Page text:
For General Medical Resources
Kevin Pho, MD @kevinmd
The unintended consequences of well-meaning FDA regulations http://t.co/fWxToAPNH2
— Kevin Pho, M.D. (@kevinmd) July 29, 2014
Kevin Pho, MD, is often referred to as “Social Media’s Leading Physician Voice,” and his tweets are relevant to all medical practitioners and health care professionals.
He has his own blog, kevinmd.com/blog, where he comments on the most recent and relevant topics in medicine today, including the cost of care, communicating with patients, and practice management issues. He has recently written a book titled, Establishing, Managing, and Protecting Your Online Reputation: A Social Media Guide for Physicians and Medical Practices, which is a great resource for any medical professional who is looking to engage in social media but it questioning exactly how to do it.
Mayo Clinic @MayoClinic
— Mayo Clinic (@MayoClinic) October 16, 2014
The Mayo Clinic’s official Twitter provides updates on the latest medical research, news, and treatments. They’ll also tweet about the clinic’s history, testimonials from patients, and their latest events. If you’re a fan of the weekend Mayo Clinic Radio program, you can tweet your questions with #MayoClinicRadio to ask the experts.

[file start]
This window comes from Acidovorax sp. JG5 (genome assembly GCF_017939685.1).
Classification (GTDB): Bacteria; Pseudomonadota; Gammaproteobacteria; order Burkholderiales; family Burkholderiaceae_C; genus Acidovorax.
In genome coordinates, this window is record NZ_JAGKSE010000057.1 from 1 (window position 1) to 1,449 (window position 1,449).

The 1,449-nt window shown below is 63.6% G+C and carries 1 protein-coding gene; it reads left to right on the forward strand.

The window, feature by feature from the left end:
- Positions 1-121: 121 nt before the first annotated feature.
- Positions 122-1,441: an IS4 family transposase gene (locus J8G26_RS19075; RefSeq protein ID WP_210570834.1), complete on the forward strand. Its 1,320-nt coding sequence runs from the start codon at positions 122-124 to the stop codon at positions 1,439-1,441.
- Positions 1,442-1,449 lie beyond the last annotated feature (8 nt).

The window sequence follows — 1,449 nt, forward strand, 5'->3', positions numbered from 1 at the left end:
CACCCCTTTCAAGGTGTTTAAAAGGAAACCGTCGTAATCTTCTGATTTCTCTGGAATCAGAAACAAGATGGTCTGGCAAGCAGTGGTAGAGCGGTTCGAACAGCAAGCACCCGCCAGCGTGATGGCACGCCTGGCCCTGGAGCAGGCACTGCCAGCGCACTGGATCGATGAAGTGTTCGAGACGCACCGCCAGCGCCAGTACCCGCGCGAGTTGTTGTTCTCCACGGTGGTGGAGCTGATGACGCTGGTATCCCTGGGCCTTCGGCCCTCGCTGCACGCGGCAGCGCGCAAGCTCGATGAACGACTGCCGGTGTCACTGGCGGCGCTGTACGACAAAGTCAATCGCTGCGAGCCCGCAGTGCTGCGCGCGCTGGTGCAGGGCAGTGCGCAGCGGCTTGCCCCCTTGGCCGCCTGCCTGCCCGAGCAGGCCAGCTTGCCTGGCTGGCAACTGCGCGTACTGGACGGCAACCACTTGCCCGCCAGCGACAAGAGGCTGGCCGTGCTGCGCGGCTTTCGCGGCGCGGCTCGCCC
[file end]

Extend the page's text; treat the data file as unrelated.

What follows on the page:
The Centers for Disease Control and Prevention @CDCgov
— CDC (@CDCgov) October 16, 2014
The Centers for Disease Control and Prevention is your Twitter headquarters for the latest updates on disease outbreaks in the United States. They offer tips for both healthcare professionals and the general public to prevent and prepare for diseases. You’ll find the latest news updates and safety precautions to stay as up-to-date as possible on outbreaks.
MedPage Today @MedPageToday
Study: oxycodone has greatest addiction potential of opioids because of its ability to induce rapid dopamine release http://t.co/4hJXzhQLP9
— MedPage Today (@medpagetoday) October 8, 2014
MedPage Today’s tweets appeal to a wider audience than some of the other Twitters on this list, as evidenced by their large follower count. It’s easy to see why – the news they deliver isn’t medical professional-specific, so it appeals to the general public as well. Their take on medical news is one that’s very broad (albeit less specific than others), so it’s worth a follow to see what’s going on across all the medical fields.
While you’re tweeting, don’t forget to follow The Clinical Advisor on Twitter (@ClinicalAdvisor), which is updated throughout the day with the latest features, news, and opinion for primary-care nurse practitioners and physician assistants, and MyCME.com (@myCME) for the latest CME courses.